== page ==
The Dolomites are still a paradise for flora and fauna, an ecosystem boasting no fewer than 2,400 plant species. From such wild animals as the bear to the lovely edelweiss flower, the natural treasure trove that is the Dolomites is protected by 9 park authorities and the institution known as Le Regole. Le Regole is an ancient system for the collective management of natural resources that are inevitably more limited in mountain areas, and it still thrives today. The people of the Dolomites have always been conscious of the need for great care and thrift in the management of such priceless resources as woodlands, meadows, animals and water and the Vajont disaster is an example of what can happen when human beings turn a deaf ear to the mountains. L’ambiente naturale e la sua tutela (The natural environment and its protection) tells this whole story, and much more besides, the return of young people to highland farming, Stradivarius violins, Alpine lakes, the capercaillie and the UNESCO Dolomites Foundation’s commitment to protecting a heritage that belongs to the entire human species.
Gli abitanti dell’arcipelago (The inhabitants of the archipelago) is dedicated to those who live their sometimes tough lives in the Dolomites. It tells of Ladinia, a place that does not exist on any maps, but that has for centuries been the homeland of many of those who live, get married, bear children, work and play among these Pale Mountains. The film also shows the riotous Carnival time when the people parade in their traditional wooden masks. A tenacious language and culture that strengthens with the passing of time, homes and modes of living put to test by the cold and the solitude, deep-seated religious beliefs and horrific witch-hunts. The Dolomite landscape is living proof of human interaction with the natural world, a centuries-old lesson in survival at dizzying heights. Among legends and superstitions, emigration and traditional crafts, the story of the Dolomites is, above all, the story of the Pale Mountain folk.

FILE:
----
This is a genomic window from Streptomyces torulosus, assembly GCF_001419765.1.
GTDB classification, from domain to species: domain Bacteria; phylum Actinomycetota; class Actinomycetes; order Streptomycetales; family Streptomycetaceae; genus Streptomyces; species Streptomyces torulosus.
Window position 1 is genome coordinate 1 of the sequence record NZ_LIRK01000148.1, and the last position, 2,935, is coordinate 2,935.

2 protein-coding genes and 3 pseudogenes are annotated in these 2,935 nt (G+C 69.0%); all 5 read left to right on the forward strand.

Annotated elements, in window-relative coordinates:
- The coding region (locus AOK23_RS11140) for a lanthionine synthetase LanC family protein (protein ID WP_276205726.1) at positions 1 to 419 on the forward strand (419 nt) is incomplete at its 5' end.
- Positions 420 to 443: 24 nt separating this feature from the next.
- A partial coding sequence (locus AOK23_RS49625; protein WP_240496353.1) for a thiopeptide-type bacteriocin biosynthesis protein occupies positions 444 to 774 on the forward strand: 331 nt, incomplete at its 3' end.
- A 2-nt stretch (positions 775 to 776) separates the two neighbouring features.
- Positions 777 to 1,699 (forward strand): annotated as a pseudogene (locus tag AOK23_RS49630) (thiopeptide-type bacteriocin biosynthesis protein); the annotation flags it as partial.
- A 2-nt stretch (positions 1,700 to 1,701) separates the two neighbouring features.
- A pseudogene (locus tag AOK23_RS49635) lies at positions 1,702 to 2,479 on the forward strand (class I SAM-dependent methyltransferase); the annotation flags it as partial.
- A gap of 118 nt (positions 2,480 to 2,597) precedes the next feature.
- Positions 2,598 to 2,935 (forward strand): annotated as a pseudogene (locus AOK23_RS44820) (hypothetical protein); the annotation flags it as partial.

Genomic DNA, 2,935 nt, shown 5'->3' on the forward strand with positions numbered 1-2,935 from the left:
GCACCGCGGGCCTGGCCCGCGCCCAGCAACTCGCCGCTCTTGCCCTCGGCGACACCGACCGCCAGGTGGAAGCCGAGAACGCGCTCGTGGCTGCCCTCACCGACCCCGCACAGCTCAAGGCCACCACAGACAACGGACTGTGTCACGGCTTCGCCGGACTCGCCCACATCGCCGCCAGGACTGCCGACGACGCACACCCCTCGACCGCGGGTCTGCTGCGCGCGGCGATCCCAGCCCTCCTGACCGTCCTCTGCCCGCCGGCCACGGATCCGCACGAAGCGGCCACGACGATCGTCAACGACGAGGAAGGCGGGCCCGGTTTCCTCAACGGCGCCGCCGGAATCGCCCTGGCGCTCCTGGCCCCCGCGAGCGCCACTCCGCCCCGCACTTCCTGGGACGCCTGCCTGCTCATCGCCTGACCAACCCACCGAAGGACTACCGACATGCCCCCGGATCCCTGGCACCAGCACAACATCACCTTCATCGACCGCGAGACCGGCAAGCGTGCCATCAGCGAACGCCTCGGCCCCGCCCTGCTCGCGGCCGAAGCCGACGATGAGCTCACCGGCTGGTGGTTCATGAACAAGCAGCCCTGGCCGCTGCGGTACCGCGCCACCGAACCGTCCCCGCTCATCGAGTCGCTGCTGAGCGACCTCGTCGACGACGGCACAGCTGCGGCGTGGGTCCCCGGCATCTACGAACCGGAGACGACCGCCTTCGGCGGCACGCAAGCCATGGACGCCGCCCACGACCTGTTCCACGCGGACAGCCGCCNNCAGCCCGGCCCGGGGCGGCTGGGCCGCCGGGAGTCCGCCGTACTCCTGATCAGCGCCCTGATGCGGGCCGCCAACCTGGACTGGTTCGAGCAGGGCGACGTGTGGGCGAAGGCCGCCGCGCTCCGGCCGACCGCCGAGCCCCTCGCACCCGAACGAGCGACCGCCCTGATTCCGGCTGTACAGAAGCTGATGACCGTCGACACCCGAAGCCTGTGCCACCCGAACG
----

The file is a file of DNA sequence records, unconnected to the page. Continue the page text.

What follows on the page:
The changing relationship between the mountains and their inhabitants over time is the subject of the last instalment, Dal passato al futuro (From the past to the future). The 20th Century marked dramatic changes for the Dolomites, from the slaughter of the Great Wold War to the advent of mass tourism in the wake of the motorcar, the 1956 Winter Olympics and the new fashion for skiing, the Giro d’Italia and the passion for cycling, the proliferation of mountain refuges and of course the traffic problems. Despite all these upheavals, the people of the Dolomites have managed to retain their identity and their bond with the land and, for all those who live there, the Dolomites remain a landscape of the soul.